Glycine can stimulate or inhibit neurons in the brain, thereby controlling complex functions. In order to clarify the three-dimensional structure of the glycine transporter, researchers have now taken another big step towards understanding the regulation of glycine in the brain. The results published in the journal Nature provide an opportunity to find effective drugs that inhibit the function of GlyT1. These drugs are of great significance for the treatment of schizophrenia and other mental diseases.
Glycine is the smallest amino acid, a component of protein, and a key neurotransmitter that can stimulate or inhibit neurons in the brain to control complex brain functions. The termination of the glycine signal is mediated by a glycine transporter, which re-uptakes and clears glycine from the synapses between neurons. The glycine transporter GlyT1 is the main regulator of the neurotransmitter glycine level in the brain and is also important for blood cells. In blood cells, glycine is required for the synthesis of heme.
The N-methyl-D-aspartate (NMDA) receptor is activated by glycine, and its poor performance is related to schizophrenia. Therefore, in the past 20 years, many pharmaceutical companies and academic research laboratories have focused their attention on influencing glycine signaling and glycine reuptake delay as a way to activate NMDA receptors to find schizophrenia and Treatment of other mental illnesses.
Indeed, several effective and selective GlyT1 inhibitors can achieve antipsychotic and cognition-promoting effects that alleviate many symptoms of schizophrenia, and have entered clinical trials. However, no successful drug candidates have emerged, and the inhibition of GlyT1 in blood cells is a concern for side effects. The structural insights of the combination of inhibitors and GlyT1 will provide insights for finding new strategies for drug design.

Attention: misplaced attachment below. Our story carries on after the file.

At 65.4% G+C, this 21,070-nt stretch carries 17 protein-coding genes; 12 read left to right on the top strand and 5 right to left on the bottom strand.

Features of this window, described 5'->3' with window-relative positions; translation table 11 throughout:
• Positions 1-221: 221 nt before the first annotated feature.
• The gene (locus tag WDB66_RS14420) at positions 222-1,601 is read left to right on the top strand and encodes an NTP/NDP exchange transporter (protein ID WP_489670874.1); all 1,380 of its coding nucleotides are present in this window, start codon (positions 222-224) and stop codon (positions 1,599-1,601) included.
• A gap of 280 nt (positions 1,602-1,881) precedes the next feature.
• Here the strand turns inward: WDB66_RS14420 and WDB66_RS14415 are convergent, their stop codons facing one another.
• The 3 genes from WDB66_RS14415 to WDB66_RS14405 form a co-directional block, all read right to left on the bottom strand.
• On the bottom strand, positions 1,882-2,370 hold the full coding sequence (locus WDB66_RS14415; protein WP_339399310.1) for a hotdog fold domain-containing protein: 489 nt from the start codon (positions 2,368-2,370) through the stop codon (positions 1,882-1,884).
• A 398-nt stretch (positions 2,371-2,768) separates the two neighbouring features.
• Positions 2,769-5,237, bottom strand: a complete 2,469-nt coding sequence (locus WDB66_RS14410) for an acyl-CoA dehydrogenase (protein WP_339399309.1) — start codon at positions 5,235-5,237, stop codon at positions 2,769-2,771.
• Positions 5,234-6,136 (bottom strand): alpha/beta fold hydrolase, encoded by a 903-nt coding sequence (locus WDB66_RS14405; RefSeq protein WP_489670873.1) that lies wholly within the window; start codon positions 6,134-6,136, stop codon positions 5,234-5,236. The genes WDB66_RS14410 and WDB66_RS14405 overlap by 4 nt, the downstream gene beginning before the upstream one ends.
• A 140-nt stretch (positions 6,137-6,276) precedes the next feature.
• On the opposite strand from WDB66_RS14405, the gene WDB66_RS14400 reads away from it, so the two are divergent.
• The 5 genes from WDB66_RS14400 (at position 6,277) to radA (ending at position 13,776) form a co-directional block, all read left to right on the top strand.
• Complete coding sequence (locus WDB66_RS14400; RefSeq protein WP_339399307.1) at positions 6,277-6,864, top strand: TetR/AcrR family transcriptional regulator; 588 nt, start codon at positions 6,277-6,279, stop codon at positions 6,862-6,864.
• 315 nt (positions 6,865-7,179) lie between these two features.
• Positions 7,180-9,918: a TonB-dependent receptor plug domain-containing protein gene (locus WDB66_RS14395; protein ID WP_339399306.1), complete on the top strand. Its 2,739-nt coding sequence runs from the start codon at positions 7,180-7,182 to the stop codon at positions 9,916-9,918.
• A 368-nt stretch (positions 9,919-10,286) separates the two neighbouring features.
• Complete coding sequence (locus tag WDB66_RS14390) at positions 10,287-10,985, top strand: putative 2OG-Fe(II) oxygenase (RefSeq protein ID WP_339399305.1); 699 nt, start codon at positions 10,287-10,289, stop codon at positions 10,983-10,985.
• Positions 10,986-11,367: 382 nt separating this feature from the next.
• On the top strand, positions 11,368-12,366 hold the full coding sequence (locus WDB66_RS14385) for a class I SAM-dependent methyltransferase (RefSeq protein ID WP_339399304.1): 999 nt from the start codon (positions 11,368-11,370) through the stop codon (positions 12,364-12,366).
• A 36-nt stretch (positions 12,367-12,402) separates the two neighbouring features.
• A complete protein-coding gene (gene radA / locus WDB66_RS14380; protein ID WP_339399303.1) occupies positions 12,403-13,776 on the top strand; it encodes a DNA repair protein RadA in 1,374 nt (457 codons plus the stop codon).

In order to better understand the three-dimensional structure and inhibitory mechanism of the GlyT1 transporter, from Roche and Linkster, as well as the European Molecular Biology Laboratory (EMBL) at the University of Hamburg, Zurich and Aarhus ) In collaboration with the researchers. One of the most advanced GlyT1 inhibitors.
Using a synthetic single domain antibody (Linkstertherapy’sybody®) against GlyT1, the research team managed to grow microcrystals of the inhibited GlyT1 complex. A team led by Assistant Professors Azadeh Shahsavar and Professor Poul Nissen of the Department of Molecular Biology and Genetics/DANDRITE at Aarhus University uses the serial synchrotron crystallography (SSX) method to utilize hundreds of microcrystals. The SSX method is particularly suitable for use as a powerful new X-ray source method, and opens up new methods such as drug development for various purposes.
This structure was reported in the leading scientific journal “Nature” and also revealed a new mechanism that generally inhibits neurotransmitter transporters. Previously, mechanisms such as the use of antidepressants to inhibit the serotonin transporter (which has many similarities with GlyT1) have been discovered, but what has now been discovered is a completely different inhibitory mechanism from GlyT1.
It provides background knowledge for the further development of small molecules and antibodies. These small molecules and antibodies are selective inhibitors of GlyT1, and may also provide new ideas for the development of other neurotransmitter carrier inhibitors that can be used to treat other mental diseases. Knowledge. Azadeh Shahsavar’s team continues to conduct research on GlyT1 and will study its function and inhibitory effects as well as other aspects of the role of GlyT1 inhibitors in the body.
Tags: amino acids, antibodies, antibodies, antidepressants, antipsychotics, blood, brain, crystallography, diffraction, drugs, genetics, glycine, laboratory, medicine, molecular biology, neurons, neuroscience, receptors, Research, schizophrenia, serotonin, therapeutics, x-ray
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Post time: Mar-12-2021